A string of letters the height of a man stand in the middle of a lush padi field in Bali. “Not For Sale”, they spell.
The words are not scarecrows meant to frighten off birds. They are meant to keep away investors, says Gede Agus, who put them up about three years ago.
“I got fed up of fending off people constantly knocking on my door asking me to sell my land. the 32-year-old graphic artist told The Straits Times, proudly showing off the letters he made out of wood.
“They want to build villas, a hotel or their luxury homes,” he said.
The 2,000 sq m of land he inherited from his parents six years ago in a sub-district of Ubud is flat, making it attractive for development. A Japanese man offered him double its value to convert it into a luxury private villa but he’s not biting. Instead, Agus says his precious view is one he can gaze out on for inspiration during breaks from his work in the design studio he built overlooking the field.
In another village 20 minutes away, Ketut Sudarsa, 42, is under pressure. As the only property owner along Nyuh Kuning district still holding on to his 2,000 sq m padi field, offers have been raining down on him from both local and foreign investors.
While some padi farmers have allowed investors to develop part of their land in return for rent, others are fighting to keep their entire properties from the clutches of interested parties. They fight off lucrative purchase offers almost daily.
Indeed, Bali is the hottest ticket in Indonesia for property development with tourism growing an average of 10 per cent annually in the last five years, and reaching 2.88 million arrivals last year.
This year’s figure is expected to exceed a record 3 million, a far cry from years of depressed tourism following the bomb blasts in 2002 that killed 202 people, and another in 2005, which killed 26. But Bali’s charm has for long drawn many visitors.
Before it experienced mass tourism, it was a playground for the rich and famous as early as the 1920s. The idyllic setting and friendly locals inspired Charlie Chaplin, who visited in 1932, to make a film poking fun at the Europeans and Dutch colonials who began their early attempts at developing the place by building roads and harvesting more rice for themselves.
But the latest wave of mass tourism has had undesirable side effects. Massive traffic jams plague the island’s mostly narrow roads and rubbish from increased commercial activities has piled up along the beaches.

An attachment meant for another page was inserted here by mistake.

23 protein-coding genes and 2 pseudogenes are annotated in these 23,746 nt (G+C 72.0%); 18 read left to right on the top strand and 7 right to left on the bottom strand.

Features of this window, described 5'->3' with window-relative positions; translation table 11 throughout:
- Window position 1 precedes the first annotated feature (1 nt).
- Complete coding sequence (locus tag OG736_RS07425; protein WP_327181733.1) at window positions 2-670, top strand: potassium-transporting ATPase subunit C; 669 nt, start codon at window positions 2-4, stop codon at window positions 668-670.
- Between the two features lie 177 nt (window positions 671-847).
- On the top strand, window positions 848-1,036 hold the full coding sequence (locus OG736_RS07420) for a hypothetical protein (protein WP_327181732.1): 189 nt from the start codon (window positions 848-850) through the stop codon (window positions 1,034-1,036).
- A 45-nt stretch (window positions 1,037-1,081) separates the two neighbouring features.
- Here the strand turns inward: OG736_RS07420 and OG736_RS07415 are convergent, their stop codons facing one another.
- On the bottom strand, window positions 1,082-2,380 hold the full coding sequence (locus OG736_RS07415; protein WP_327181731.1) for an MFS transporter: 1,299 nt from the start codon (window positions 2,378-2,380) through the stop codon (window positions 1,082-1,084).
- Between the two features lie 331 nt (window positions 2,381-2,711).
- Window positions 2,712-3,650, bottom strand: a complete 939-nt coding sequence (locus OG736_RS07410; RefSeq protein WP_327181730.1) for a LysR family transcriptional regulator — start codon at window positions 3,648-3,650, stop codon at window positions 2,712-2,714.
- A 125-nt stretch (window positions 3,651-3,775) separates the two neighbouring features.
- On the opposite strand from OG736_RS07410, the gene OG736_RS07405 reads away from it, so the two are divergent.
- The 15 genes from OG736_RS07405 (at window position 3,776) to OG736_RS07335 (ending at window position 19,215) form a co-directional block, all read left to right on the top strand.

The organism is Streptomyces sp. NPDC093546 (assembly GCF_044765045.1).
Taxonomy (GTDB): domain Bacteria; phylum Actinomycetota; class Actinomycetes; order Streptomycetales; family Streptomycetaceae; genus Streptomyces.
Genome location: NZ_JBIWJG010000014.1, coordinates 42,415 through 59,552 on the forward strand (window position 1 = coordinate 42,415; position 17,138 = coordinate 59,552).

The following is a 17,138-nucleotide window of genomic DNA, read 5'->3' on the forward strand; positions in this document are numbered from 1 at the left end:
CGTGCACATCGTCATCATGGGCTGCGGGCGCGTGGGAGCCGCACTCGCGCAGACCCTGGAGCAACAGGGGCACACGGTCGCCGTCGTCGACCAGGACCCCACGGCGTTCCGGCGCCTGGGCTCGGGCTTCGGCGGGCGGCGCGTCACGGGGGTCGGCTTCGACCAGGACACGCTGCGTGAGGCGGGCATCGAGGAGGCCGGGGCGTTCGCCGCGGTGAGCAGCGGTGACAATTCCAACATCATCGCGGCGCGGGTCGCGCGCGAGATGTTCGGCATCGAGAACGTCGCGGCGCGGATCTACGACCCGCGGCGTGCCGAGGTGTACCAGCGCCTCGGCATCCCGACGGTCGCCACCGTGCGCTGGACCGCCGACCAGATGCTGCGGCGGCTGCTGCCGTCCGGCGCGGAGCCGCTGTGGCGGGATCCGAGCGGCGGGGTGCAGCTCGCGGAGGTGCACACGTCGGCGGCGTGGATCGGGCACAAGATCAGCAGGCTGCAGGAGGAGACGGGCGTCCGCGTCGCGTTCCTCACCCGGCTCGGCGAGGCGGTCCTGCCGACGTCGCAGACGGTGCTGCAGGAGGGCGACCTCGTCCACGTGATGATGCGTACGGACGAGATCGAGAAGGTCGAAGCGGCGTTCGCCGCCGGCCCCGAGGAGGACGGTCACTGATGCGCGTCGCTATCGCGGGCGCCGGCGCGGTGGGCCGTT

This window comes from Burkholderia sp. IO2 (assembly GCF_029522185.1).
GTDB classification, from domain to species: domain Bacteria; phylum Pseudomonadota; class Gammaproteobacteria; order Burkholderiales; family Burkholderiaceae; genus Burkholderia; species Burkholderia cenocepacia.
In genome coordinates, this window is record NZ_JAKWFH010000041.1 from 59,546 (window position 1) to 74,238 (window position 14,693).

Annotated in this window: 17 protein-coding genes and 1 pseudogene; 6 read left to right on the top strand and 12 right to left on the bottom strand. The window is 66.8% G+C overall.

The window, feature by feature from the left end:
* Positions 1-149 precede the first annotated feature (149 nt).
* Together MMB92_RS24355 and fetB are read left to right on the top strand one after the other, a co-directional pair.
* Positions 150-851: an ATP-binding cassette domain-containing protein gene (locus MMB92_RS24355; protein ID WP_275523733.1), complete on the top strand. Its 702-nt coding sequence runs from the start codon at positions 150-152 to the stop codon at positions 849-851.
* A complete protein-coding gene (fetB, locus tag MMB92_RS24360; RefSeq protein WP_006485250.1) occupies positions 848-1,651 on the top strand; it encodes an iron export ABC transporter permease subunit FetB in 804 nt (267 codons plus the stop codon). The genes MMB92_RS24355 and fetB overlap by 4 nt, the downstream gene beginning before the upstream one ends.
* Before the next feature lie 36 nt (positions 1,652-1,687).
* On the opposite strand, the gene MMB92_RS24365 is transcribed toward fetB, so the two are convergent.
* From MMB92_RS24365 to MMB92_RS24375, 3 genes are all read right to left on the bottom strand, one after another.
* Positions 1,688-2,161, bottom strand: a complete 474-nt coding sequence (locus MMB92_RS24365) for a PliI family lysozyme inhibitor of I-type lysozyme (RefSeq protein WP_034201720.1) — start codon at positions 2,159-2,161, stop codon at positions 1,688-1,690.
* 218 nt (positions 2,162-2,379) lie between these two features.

Lax enforcement has seen land conversions go unchecked, especially under-the-table deals between locals eager to cash in on their land with investors who are willing to pay.
“From 2007 to now, Bali has lost 5,000ha of agricultural land, or about 1,000ha yearly to tourism development,” says Professor Wayan Widya from Bali’s Udayana University.
The rate of loss between 2008 and now has gone up by 30 per cent from the period between 2002 and 2007, in tandem with the island’s rising tourism activities, he told The Straits Times.
The shrinking amount of land available has threatened Bali’s self-sufficiency in rice.
“I call this overdevelopment,” says Prof Widya, who also chairs a committee on preserving subak, the unique irrigation system seen in Bali’s famed tiered rice fields. The fields are listed by Unesco as a piece of world heritage.
In Bali’s southern coast, Kuta is known for bars selling cheap beer, playing throbbing music and filled with raucous crowds. It is also famous for its packed beaches crawling with touts and the infamous “Kuta cowboys” or gigolos.
The adjoining Seminyak and Legian areas pitch themselves as more sophisticated, with their boutiques, chic restaurants and bars, although many fear it could gradually go the way of Kuta, which has become so trashy it has turned off many visitors.
The government has earmarked Nusa Dua — a hamlet that juts out from the southernmost part of the island — as the premier location in Indonesia for global events such as the Apec or WTO meetings. The area is home to 700-room resorts and convention centres like the Bali Nusa Dua, where the Miss World contest was moved to from Jakarta this year.
The mushrooming developments have clogged irrigation channels to rice fields inland, often drying them up and driving up the cost of tending the land.
Made Suarnatha, from environmental non-government organisation Wisnu Foundation, said: “These are tough times for farmers to make a decent living so they are tempted to let go of their land for fast but huge money.”
Farmers can earn as little as 2.5 million rupiah (US$197.36) monthly for one hectare of land, just 600,000 rupiah ($49.20) above Bali’s minimum wage.
Said Sudarsa: “It is hard work tending to land but my land is a symbol of the link to ancestors. So I consider this a priceless asset.”
The Indonesia Employers Association in Bali has urged the government to take tough action and impose sanctions on what it calls rogue investors who manipulate the system to buy land illegally.
The Bali chapter of the Indonesian Forum for the Environment (Walhi) is going further and demanding a moratorium on construction of tourism facilities. Earlier this year, a Walhi-led coalition of NGOs sued the Bali governor for approving land conversions in a mangrove area, in breach of environmental laws.
“We are grateful that Bali has been prosperous because of tourism. But let’s pause for a while and take stock of the environmental destruction,” said Walhi’s Bali chapter chairman Wayan Gendo Suardana.
For others, holding on to their land also means holding on to Bali’s charm.
“We are spiritual people. To me, owning land and not disturbing it is taking care of Bali’s soul,” said Agus.
“If we allow more padi fields to be converted, someday these views will become scarce, an irony since the main draw for most tourists here is to seek tranquillity by being amid padi fields,” he added.
(c)2013 the Asia News Network (Hamburg, Germany). Distributed by MCT Information Services.